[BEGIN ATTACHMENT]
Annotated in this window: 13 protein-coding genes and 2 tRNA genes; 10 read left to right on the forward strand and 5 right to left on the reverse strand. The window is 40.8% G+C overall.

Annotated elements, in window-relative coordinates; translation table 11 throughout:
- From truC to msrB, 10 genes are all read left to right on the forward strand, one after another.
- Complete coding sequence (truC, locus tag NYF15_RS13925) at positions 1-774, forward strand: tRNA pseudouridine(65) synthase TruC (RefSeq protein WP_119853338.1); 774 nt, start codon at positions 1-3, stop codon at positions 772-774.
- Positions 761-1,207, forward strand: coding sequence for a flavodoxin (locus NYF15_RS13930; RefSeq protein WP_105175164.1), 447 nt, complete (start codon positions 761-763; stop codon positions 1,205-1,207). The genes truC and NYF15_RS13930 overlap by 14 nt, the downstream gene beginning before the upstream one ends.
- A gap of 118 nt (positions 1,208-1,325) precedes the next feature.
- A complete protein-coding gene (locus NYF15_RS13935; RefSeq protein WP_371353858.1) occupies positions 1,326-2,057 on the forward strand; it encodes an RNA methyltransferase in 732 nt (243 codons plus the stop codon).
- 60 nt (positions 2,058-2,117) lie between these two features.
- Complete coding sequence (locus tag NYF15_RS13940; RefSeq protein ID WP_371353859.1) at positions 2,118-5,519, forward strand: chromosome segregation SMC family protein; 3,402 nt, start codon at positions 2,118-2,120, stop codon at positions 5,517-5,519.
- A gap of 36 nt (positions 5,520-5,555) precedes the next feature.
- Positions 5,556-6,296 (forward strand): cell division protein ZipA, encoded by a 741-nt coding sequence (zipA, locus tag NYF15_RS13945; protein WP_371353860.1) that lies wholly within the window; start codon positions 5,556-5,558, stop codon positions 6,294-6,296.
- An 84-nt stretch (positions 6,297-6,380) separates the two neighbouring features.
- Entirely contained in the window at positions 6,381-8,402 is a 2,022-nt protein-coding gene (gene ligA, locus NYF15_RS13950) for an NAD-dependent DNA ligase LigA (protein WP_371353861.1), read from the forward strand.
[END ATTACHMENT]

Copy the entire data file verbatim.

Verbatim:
Annotated in this window: 13 protein-coding genes and 2 tRNA genes; 10 read left to right on the forward strand and 5 right to left on the reverse strand. The window is 40.8% G+C overall.

Annotated elements, in window-relative coordinates; translation table 11 throughout:
- From truC to msrB, 10 genes are all read left to right on the forward strand, one after another.
- Complete coding sequence (truC, locus tag NYF15_RS13925) at positions 1-774, forward strand: tRNA pseudouridine(65) synthase TruC (RefSeq protein WP_119853338.1); 774 nt, start codon at positions 1-3, stop codon at positions 772-774.
- Positions 761-1,207, forward strand: coding sequence for a flavodoxin (locus NYF15_RS13930; RefSeq protein WP_105175164.1), 447 nt, complete (start codon positions 761-763; stop codon positions 1,205-1,207). The genes truC and NYF15_RS13930 overlap by 14 nt, the downstream gene beginning before the upstream one ends.
- A gap of 118 nt (positions 1,208-1,325) precedes the next feature.
- A complete protein-coding gene (locus NYF15_RS13935; RefSeq protein WP_371353858.1) occupies positions 1,326-2,057 on the forward strand; it encodes an RNA methyltransferase in 732 nt (243 codons plus the stop codon).
- 60 nt (positions 2,058-2,117) lie between these two features.
- Complete coding sequence (locus tag NYF15_RS13940; RefSeq protein ID WP_371353859.1) at positions 2,118-5,519, forward strand: chromosome segregation SMC family protein; 3,402 nt, start codon at positions 2,118-2,120, stop codon at positions 5,517-5,519.
- A gap of 36 nt (positions 5,520-5,555) precedes the next feature.
- Positions 5,556-6,296 (forward strand): cell division protein ZipA, encoded by a 741-nt coding sequence (zipA, locus tag NYF15_RS13945; protein WP_371353860.1) that lies wholly within the window; start codon positions 5,556-5,558, stop codon positions 6,294-6,296.
- An 84-nt stretch (positions 6,297-6,380) separates the two neighbouring features.
- Entirely contained in the window at positions 6,381-8,402 is a 2,022-nt protein-coding gene (gene ligA, locus NYF15_RS13950) for an NAD-dependent DNA ligase LigA (protein WP_371353861.1), read from the forward strand.